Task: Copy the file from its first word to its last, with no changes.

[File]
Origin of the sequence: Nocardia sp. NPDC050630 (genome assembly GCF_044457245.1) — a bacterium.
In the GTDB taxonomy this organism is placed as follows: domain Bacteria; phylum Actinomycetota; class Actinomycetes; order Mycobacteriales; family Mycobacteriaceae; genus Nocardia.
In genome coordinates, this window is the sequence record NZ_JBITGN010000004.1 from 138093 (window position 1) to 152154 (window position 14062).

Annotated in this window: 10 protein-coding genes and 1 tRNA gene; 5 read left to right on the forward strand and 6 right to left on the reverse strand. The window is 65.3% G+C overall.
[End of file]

Origin of the sequence: Nocardia sp. NPDC050630 (genome assembly GCF_044457245.1) — a bacterium.
In the GTDB taxonomy this organism is placed as follows: domain Bacteria; phylum Actinomycetota; class Actinomycetes; order Mycobacteriales; family Mycobacteriaceae; genus Nocardia.
In genome coordinates, this window is the sequence record NZ_JBITGN010000004.1 from 138093 (window position 1) to 152154 (window position 14062).

Annotated in this window: 10 protein-coding genes and 1 tRNA gene; 5 read left to right on the forward strand and 6 right to left on the reverse strand. The window is 65.3% G+C overall.